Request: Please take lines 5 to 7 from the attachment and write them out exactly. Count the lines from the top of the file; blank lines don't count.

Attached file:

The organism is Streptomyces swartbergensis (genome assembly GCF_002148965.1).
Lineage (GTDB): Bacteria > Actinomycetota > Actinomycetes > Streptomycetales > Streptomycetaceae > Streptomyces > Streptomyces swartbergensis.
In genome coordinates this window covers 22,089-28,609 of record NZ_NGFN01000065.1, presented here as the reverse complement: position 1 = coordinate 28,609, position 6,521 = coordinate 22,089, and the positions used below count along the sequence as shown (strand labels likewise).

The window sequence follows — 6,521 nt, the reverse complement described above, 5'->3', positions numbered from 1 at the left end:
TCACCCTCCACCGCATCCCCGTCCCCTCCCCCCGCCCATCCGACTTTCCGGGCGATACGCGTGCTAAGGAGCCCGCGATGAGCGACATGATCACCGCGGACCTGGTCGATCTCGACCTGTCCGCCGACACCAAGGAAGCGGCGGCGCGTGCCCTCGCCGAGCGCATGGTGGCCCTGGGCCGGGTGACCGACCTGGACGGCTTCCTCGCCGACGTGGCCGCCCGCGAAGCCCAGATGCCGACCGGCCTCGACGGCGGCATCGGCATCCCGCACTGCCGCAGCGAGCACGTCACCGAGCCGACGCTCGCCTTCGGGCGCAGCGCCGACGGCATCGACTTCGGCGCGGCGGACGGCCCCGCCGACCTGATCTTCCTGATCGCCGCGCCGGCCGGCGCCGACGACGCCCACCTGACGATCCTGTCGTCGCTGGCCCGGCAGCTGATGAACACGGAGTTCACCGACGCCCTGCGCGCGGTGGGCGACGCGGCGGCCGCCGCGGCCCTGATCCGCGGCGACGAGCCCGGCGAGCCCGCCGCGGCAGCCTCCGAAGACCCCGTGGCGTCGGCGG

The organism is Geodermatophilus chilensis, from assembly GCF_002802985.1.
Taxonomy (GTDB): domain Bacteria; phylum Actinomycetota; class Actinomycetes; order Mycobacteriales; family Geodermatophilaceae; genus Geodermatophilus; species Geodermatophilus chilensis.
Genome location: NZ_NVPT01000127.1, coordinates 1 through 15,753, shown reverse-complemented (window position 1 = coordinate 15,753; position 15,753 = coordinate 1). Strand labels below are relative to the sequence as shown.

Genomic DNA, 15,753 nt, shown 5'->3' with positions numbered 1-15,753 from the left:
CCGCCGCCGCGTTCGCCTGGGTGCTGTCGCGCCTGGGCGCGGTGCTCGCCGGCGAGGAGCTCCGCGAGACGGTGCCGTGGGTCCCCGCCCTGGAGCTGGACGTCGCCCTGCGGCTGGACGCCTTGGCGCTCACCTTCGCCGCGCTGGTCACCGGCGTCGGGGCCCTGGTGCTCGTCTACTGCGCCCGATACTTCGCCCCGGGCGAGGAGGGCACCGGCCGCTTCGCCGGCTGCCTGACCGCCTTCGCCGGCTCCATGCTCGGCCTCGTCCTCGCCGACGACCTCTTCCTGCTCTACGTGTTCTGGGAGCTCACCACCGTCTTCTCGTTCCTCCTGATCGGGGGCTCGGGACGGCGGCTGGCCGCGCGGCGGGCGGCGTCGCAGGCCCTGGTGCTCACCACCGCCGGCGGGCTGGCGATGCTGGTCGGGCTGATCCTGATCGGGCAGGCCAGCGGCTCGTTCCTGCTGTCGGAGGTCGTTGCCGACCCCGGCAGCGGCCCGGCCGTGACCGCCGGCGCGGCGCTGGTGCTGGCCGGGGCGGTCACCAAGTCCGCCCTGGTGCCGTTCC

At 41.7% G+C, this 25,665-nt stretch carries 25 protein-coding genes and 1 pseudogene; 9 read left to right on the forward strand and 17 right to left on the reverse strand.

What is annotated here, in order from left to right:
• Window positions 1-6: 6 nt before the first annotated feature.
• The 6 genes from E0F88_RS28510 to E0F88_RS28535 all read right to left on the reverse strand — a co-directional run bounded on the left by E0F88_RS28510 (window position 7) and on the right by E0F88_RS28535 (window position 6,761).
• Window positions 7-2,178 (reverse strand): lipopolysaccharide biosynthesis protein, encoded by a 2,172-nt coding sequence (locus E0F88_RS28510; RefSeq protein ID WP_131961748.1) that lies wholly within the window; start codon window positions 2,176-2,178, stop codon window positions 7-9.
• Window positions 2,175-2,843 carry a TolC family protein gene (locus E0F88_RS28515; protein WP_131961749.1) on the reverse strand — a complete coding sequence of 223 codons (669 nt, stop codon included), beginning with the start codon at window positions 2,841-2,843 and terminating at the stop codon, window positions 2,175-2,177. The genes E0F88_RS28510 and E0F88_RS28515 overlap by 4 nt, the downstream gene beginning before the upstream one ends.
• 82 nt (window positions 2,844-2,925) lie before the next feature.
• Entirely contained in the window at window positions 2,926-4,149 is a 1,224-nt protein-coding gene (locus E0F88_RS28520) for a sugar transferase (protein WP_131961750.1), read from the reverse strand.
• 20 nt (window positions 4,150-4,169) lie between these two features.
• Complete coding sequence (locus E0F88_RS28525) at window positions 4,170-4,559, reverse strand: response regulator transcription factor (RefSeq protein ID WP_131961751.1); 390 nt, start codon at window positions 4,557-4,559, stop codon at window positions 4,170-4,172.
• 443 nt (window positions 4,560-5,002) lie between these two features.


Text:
TCACCCTCCACCGCATCCCCGTCCCCTCCCCCCGCCCATCCGACTTTCCGGGCGATACGCGTGCTAAGGAGCCCGCGATGAGCGACATGATCACCGCGGACCTGGTCGATCTCGACCTGTCCGCCGACACCAAGGAAGCGGCGGCGCGTGCCCTCGCCGAGCGCATGGTGGCCCTGGGCCGGGTGACCGACCTGGACGGCTTCCTCGCCGACGTGGCCGCCCGCGAAGCCCAGATGCCGACCGGCCTCGACGGCGGCATCGGCATCCCGCACTGCCGCAGCGAGCACGTCACCGAGCCGACGCTCGCCTTCGGGCGCAGCGCCGACGGCATCGACTTCGGCGCGGCGGACGGCCCCGCCGACCTGATCTTCCTGATCGCCGCGCCGGCCGGCGCCGACGACGCCCACCTGACGATCCTGTCGTCGCTGGCCCGGCAGCTGATGAACACGGAGTTCACCGACGCCCTGCGCGCGGTGGGCGACGCGGCGGCCGCCGCGGCCCTGATCCGCGGCGACGAGCCCGGCGAGCCCGCCGCGGCAGCCTCCGAAGACCCCGTGGCGTCGGCGG

The organism is Geodermatophilus chilensis, from assembly GCF_002802985.1.
Taxonomy (GTDB): domain Bacteria; phylum Actinomycetota; class Actinomycetes; order Mycobacteriales; family Geodermatophilaceae; genus Geodermatophilus; species Geodermatophilus chilensis.